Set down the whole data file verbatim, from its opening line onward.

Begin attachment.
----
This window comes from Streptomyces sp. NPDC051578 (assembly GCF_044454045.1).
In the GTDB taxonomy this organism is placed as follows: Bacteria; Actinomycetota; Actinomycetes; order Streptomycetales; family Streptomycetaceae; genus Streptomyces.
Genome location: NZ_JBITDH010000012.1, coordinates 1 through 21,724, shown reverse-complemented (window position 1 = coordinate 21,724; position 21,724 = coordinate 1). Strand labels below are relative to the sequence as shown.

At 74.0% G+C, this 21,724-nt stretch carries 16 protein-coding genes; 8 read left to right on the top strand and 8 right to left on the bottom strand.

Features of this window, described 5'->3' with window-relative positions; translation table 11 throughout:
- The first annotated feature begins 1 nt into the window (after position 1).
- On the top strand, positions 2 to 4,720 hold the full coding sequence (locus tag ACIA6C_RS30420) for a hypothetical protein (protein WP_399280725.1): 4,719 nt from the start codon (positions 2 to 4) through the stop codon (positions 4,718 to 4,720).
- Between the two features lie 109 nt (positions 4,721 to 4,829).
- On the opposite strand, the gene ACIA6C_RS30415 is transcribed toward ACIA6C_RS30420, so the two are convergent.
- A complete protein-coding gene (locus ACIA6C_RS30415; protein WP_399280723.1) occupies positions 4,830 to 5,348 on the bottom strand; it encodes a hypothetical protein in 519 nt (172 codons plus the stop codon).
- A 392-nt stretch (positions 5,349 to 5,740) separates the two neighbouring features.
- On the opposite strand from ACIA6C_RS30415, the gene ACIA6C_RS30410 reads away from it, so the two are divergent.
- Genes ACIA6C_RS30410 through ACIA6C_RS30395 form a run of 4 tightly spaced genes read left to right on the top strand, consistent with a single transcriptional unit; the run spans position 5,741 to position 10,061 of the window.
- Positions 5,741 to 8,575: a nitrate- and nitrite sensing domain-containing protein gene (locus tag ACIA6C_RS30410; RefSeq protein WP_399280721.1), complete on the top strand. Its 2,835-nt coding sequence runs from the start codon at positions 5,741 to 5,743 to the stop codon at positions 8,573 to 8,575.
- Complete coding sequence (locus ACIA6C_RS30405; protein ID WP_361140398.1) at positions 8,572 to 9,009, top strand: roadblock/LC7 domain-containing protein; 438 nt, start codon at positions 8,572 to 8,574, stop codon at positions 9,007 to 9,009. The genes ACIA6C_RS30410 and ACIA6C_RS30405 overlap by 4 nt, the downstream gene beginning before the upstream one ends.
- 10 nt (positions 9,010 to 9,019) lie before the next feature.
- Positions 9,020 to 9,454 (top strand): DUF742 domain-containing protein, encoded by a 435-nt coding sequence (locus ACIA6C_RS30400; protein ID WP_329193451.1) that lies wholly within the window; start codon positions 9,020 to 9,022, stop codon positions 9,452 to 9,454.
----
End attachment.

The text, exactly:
This window comes from Streptomyces sp. NPDC051578 (assembly GCF_044454045.1).
In the GTDB taxonomy this organism is placed as follows: Bacteria; Actinomycetota; Actinomycetes; order Streptomycetales; family Streptomycetaceae; genus Streptomyces.
Genome location: NZ_JBITDH010000012.1, coordinates 1 through 21,724, shown reverse-complemented (window position 1 = coordinate 21,724; position 21,724 = coordinate 1). Strand labels below are relative to the sequence as shown.

At 74.0% G+C, this 21,724-nt stretch carries 16 protein-coding genes; 8 read left to right on the top strand and 8 right to left on the bottom strand.

Features of this window, described 5'->3' with window-relative positions; translation table 11 throughout:
- The first annotated feature begins 1 nt into the window (after position 1).
- On the top strand, positions 2 to 4,720 hold the full coding sequence (locus tag ACIA6C_RS30420) for a hypothetical protein (protein WP_399280725.1): 4,719 nt from the start codon (positions 2 to 4) through the stop codon (positions 4,718 to 4,720).
- Between the two features lie 109 nt (positions 4,721 to 4,829).
- On the opposite strand, the gene ACIA6C_RS30415 is transcribed toward ACIA6C_RS30420, so the two are convergent.
- A complete protein-coding gene (locus ACIA6C_RS30415; protein WP_399280723.1) occupies positions 4,830 to 5,348 on the bottom strand; it encodes a hypothetical protein in 519 nt (172 codons plus the stop codon).
- A 392-nt stretch (positions 5,349 to 5,740) separates the two neighbouring features.
- On the opposite strand from ACIA6C_RS30415, the gene ACIA6C_RS30410 reads away from it, so the two are divergent.
- Genes ACIA6C_RS30410 through ACIA6C_RS30395 form a run of 4 tightly spaced genes read left to right on the top strand, consistent with a single transcriptional unit; the run spans position 5,741 to position 10,061 of the window.
- Positions 5,741 to 8,575: a nitrate- and nitrite sensing domain-containing protein gene (locus tag ACIA6C_RS30410; RefSeq protein WP_399280721.1), complete on the top strand. Its 2,835-nt coding sequence runs from the start codon at positions 5,741 to 5,743 to the stop codon at positions 8,573 to 8,575.
- Complete coding sequence (locus ACIA6C_RS30405; protein ID WP_361140398.1) at positions 8,572 to 9,009, top strand: roadblock/LC7 domain-containing protein; 438 nt, start codon at positions 8,572 to 8,574, stop codon at positions 9,007 to 9,009. The genes ACIA6C_RS30410 and ACIA6C_RS30405 overlap by 4 nt, the downstream gene beginning before the upstream one ends.
- 10 nt (positions 9,010 to 9,019) lie before the next feature.
- Positions 9,020 to 9,454 (top strand): DUF742 domain-containing protein, encoded by a 435-nt coding sequence (locus ACIA6C_RS30400; protein ID WP_329193451.1) that lies wholly within the window; start codon positions 9,020 to 9,022, stop codon positions 9,452 to 9,454.